For three weekends in August, artists in Yellowknife took part in the Buskers in the Bush series – the latest mid-pandemic programming from the Northern Arts and Cultural Centre (NACC).
Artists of all disciplines were stationed along Yellowknife’s Frame Lake Trail, perched on rocks and lichen for hikers to stop and check out.
The final Sunday’s line-up included musicians Leela Gilday and Andrea Bettger alongside painter James Wedzin. In past weeks, other NWT arts heavy-hitters on the trails have included Wesley Hardisty, Carmen Braden, and Rosalie Scott.
According to preliminary numbers from NACC, there were about 150 participants each weekend.
“It’s a growing tradition that we hope to continue in the future,” NACC executive artistic director Marie Coderre said. “It’s awesome to see the artists in such a natural setting.”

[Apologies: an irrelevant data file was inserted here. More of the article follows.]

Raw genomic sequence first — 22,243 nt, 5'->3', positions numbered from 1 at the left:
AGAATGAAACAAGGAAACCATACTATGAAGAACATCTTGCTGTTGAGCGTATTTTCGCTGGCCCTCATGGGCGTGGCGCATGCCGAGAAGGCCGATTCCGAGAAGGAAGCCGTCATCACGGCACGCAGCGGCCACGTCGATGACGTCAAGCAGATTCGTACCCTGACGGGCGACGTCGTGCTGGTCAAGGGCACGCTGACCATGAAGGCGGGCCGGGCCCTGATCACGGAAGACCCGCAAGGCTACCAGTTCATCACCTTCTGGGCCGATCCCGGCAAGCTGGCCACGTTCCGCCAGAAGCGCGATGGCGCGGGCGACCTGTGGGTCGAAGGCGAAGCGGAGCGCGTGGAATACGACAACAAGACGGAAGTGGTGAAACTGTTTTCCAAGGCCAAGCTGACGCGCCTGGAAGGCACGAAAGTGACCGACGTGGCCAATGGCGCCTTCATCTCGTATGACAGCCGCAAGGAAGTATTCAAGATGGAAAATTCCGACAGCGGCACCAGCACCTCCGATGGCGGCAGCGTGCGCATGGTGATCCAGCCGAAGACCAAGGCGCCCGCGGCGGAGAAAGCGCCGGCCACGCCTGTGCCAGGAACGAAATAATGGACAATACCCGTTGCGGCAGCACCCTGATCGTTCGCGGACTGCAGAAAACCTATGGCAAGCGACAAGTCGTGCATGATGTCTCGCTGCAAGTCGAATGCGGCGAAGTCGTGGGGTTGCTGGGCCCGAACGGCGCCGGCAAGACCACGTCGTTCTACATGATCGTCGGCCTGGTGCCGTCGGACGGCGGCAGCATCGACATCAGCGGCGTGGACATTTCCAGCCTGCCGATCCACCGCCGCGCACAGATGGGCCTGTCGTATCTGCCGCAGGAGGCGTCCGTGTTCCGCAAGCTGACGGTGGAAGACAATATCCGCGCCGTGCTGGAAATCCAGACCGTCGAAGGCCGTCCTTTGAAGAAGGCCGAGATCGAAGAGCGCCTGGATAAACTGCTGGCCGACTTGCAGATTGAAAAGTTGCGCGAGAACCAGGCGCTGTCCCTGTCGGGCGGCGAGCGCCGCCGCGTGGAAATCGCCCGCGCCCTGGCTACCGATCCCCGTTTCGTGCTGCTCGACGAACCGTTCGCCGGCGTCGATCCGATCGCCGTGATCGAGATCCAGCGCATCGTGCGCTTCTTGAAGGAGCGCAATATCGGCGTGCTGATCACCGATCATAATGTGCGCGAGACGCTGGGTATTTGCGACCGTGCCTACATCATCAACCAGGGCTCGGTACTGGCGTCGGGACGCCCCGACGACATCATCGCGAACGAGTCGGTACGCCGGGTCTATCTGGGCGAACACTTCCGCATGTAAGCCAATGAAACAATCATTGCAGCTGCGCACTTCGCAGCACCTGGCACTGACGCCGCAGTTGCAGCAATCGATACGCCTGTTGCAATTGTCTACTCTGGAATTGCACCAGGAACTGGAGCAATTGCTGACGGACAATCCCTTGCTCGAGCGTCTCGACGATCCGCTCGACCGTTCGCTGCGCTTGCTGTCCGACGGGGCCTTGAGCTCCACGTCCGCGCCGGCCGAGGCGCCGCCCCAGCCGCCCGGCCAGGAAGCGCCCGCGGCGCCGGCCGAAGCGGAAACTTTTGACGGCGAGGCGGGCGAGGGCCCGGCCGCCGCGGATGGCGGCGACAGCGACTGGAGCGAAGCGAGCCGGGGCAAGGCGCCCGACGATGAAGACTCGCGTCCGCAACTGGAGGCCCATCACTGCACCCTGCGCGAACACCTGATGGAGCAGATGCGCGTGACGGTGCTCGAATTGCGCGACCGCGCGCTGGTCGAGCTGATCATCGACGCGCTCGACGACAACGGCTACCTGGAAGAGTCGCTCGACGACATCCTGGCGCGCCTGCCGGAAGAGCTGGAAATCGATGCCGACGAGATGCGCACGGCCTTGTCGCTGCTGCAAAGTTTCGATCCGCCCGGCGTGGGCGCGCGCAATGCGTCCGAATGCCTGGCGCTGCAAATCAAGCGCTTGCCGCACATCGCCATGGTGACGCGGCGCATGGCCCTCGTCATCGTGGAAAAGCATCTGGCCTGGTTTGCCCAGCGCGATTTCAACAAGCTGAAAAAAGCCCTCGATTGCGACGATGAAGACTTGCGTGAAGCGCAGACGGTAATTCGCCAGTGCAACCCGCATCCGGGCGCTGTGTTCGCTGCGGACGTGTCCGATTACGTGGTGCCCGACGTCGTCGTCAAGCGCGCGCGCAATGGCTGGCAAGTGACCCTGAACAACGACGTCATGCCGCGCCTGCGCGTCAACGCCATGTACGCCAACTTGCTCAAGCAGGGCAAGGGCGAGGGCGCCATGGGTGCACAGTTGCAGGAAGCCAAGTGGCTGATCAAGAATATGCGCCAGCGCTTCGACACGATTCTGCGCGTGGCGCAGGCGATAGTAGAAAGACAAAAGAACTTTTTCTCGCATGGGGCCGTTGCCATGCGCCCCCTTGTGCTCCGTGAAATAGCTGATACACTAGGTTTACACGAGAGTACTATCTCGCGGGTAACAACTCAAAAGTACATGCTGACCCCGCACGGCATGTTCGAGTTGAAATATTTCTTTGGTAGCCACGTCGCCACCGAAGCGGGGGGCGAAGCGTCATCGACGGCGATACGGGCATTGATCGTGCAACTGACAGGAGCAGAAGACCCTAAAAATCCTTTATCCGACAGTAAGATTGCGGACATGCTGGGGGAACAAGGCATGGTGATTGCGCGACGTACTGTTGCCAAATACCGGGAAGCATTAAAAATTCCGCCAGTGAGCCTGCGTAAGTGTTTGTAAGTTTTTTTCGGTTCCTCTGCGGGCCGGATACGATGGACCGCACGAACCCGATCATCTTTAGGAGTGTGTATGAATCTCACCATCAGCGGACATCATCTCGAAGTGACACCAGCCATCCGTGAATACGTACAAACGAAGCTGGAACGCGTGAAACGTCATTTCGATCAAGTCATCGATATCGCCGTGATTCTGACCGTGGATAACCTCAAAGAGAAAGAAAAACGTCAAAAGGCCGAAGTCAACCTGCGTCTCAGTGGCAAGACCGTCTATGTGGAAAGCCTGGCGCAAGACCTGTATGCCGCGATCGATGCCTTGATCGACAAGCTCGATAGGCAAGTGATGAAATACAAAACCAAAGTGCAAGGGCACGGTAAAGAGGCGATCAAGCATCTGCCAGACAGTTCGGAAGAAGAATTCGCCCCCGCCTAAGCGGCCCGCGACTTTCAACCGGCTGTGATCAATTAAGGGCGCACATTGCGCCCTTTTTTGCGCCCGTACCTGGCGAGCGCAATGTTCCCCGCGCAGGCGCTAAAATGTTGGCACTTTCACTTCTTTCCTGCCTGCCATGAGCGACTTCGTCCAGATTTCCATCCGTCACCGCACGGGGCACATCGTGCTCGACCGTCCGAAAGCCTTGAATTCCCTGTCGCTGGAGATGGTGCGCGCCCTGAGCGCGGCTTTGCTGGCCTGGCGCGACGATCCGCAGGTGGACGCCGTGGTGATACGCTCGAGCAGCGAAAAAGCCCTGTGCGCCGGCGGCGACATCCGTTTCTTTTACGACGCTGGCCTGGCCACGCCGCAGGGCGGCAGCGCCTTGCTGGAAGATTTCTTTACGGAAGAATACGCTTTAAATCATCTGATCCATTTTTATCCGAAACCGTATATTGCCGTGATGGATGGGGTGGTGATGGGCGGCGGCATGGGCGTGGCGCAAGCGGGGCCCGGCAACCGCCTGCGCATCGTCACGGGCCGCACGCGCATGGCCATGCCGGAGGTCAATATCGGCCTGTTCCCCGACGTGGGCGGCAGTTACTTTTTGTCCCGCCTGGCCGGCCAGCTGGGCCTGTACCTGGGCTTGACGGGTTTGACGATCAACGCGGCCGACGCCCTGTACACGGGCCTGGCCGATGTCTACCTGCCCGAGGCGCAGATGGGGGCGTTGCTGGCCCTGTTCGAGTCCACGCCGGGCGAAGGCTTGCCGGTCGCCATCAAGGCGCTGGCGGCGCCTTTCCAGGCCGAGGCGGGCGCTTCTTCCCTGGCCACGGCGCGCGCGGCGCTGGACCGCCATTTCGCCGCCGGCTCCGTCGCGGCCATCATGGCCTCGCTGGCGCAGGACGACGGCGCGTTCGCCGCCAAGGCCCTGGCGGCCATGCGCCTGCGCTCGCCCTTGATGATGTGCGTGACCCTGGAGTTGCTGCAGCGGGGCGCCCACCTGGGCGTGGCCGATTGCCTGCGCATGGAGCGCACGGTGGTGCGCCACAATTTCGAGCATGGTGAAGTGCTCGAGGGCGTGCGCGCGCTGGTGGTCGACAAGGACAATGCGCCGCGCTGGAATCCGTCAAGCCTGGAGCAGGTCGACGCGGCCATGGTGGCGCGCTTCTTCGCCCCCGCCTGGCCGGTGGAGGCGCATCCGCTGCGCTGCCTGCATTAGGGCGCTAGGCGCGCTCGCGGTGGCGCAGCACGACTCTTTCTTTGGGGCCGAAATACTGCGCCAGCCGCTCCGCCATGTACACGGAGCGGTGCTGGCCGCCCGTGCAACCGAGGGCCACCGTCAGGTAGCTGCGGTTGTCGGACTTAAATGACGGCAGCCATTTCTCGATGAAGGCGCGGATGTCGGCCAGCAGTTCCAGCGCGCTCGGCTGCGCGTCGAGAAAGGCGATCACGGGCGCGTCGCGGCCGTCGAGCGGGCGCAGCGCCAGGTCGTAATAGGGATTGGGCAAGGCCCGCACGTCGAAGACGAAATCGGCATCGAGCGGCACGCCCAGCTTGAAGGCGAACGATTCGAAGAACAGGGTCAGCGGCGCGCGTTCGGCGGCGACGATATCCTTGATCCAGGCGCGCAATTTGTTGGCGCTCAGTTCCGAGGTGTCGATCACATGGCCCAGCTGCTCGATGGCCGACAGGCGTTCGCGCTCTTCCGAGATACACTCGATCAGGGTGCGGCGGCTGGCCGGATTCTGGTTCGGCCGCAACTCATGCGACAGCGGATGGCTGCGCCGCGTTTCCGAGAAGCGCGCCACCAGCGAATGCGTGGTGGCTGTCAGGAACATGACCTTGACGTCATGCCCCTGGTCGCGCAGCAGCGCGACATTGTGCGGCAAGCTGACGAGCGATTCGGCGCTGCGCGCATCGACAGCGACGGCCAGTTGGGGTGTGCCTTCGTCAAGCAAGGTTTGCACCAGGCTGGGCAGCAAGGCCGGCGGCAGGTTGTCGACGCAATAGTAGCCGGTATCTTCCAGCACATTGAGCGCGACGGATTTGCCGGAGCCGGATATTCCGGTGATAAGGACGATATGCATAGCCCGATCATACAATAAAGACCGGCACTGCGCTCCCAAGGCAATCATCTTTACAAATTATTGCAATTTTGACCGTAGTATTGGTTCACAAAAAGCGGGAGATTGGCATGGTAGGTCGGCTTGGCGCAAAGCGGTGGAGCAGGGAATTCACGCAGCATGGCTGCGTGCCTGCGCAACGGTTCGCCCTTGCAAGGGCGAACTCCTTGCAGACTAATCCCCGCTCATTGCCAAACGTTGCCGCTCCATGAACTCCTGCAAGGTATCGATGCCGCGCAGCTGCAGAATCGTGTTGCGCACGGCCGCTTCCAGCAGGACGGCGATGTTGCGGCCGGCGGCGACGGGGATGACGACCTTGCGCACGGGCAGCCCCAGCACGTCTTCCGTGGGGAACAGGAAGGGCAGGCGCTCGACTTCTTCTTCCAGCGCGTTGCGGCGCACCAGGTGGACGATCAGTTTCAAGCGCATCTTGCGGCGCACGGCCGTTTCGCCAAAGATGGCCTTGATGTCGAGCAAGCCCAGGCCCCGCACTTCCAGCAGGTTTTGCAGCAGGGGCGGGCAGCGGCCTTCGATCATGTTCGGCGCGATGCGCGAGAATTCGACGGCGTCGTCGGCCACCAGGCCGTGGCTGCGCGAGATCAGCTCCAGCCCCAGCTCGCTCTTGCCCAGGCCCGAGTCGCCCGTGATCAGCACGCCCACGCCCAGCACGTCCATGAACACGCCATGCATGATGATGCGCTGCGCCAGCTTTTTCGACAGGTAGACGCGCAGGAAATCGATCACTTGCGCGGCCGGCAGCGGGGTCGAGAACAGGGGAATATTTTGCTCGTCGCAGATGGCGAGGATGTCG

She added: “Every artist is so different from one another, and it’s different arts disciplines too so, to me, it’s always a surprise to discover their new material, what they do acoustically.
“I had a blast the three times.”
All photos on this page by Meaghan Brackenbury.
Carmen Braden, a singer-songwriter and composer based in Yellowknife, brought along a mini-piano and ukulele for her performance on August 9.
Musician and singer Yves Lécuyer brought a bilingual performance to the trail, flipping back and forth between French and English tunes.
Thespian, storyteller, and writer Maggie Mercredi gathered audiences around her while telling an intimate story she had written about her family. After sharing the tale, she pulled out a picture of her great grandmother, on whom one of the characters in the story was based.
This tired pup soaks in the sun while his owner takes in some music.
Flora & the Fireweeds took to centre stage – or centre rock – on August 16 armed with nothing but a ukulele and three-part harmonies.
Leela Gilday performed against the backdrop of Frame Lake.